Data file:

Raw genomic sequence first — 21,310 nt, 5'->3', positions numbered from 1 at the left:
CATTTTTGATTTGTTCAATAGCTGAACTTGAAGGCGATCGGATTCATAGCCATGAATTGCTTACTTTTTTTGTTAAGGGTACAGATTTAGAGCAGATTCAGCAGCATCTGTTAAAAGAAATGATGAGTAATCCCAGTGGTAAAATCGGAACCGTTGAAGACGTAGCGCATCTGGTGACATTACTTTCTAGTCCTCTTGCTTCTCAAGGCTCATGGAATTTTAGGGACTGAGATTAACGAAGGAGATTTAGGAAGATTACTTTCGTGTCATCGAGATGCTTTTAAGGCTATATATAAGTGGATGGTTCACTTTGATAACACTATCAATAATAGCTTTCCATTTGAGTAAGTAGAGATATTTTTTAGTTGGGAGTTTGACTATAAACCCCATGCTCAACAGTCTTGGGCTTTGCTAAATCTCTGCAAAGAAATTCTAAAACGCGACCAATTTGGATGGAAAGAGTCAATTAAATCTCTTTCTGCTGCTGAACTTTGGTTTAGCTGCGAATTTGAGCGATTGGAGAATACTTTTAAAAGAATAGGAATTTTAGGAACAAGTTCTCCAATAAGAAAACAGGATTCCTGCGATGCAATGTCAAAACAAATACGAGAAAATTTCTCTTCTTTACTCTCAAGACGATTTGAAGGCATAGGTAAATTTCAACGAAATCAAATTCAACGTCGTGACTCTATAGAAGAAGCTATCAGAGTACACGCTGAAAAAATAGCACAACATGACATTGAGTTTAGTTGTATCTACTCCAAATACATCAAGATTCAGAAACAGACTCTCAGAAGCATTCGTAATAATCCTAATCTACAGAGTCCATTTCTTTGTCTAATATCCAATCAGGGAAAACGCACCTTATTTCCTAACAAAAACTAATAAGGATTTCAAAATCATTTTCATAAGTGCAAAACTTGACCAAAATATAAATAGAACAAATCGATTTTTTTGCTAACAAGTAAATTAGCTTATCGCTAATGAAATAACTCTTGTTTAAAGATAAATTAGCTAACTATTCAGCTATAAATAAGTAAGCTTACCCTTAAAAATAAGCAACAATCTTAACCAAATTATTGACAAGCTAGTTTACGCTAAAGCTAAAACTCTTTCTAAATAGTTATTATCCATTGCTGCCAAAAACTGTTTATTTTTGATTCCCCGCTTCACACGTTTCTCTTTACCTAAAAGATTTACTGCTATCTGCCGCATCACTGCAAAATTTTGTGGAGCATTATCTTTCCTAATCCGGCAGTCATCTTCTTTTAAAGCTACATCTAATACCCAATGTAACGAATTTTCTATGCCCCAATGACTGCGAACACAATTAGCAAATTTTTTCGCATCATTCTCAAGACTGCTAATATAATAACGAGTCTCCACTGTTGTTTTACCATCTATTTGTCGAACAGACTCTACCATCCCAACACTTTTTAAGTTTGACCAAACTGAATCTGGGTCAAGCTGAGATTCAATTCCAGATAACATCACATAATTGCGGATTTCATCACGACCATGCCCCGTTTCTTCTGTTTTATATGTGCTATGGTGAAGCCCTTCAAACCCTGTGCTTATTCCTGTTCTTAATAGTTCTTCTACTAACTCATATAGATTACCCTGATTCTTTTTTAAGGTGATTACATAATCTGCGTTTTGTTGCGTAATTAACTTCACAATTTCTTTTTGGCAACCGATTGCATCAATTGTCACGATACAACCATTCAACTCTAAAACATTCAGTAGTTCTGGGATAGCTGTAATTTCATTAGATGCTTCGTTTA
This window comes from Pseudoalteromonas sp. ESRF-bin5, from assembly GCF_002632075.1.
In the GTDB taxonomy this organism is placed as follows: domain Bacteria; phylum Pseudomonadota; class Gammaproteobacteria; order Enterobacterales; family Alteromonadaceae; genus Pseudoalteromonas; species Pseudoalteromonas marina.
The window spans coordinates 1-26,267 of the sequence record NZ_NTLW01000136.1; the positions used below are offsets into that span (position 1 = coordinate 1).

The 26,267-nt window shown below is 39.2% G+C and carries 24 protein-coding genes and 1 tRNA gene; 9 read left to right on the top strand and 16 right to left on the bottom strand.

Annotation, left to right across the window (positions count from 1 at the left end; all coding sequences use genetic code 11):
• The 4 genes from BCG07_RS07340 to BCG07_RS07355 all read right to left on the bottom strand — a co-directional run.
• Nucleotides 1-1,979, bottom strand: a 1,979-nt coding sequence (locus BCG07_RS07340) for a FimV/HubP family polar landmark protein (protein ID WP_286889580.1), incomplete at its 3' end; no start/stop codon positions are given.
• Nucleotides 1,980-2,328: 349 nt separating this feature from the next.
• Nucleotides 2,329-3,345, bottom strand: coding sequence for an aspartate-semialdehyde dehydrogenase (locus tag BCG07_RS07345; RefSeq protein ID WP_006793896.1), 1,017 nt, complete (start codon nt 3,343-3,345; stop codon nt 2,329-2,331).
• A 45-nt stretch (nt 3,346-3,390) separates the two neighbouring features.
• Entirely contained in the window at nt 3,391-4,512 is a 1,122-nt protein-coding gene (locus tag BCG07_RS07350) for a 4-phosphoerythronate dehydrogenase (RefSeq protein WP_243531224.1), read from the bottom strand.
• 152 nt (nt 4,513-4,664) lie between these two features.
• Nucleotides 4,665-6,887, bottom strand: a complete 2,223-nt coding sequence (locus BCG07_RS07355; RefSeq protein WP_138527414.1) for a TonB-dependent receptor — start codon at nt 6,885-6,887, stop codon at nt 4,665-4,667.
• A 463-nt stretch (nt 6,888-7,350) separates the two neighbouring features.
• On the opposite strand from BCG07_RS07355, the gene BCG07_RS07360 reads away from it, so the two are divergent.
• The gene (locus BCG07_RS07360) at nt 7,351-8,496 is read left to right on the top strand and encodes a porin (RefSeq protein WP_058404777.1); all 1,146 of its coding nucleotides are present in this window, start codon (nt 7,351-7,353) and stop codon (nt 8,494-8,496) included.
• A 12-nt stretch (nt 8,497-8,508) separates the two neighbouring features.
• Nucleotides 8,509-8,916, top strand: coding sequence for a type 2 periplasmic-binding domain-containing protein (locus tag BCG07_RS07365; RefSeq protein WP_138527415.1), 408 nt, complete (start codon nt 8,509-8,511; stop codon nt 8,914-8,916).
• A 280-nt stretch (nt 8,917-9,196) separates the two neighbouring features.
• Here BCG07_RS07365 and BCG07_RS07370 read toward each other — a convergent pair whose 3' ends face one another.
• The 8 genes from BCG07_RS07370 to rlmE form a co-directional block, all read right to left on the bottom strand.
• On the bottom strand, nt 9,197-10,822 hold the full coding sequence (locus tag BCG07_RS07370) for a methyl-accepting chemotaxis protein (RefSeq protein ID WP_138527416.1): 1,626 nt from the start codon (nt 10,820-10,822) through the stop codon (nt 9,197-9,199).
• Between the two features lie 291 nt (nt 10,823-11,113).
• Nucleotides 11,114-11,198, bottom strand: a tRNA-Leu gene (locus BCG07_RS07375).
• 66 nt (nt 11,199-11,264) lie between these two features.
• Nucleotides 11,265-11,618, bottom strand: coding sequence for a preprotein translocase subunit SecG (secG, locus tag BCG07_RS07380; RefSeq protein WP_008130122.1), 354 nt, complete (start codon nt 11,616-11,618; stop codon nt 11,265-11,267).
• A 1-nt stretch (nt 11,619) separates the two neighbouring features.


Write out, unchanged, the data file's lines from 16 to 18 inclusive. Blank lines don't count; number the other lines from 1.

• A 463-nt stretch (nt 6,888-7,350) separates the two neighbouring features.
• On the opposite strand from BCG07_RS07355, the gene BCG07_RS07360 reads away from it, so the two are divergent.
• The gene (locus BCG07_RS07360) at nt 7,351-8,496 is read left to right on the top strand and encodes a porin (RefSeq protein WP_058404777.1); all 1,146 of its coding nucleotides are present in this window, start codon (nt 7,351-7,353) and stop codon (nt 8,494-8,496) included.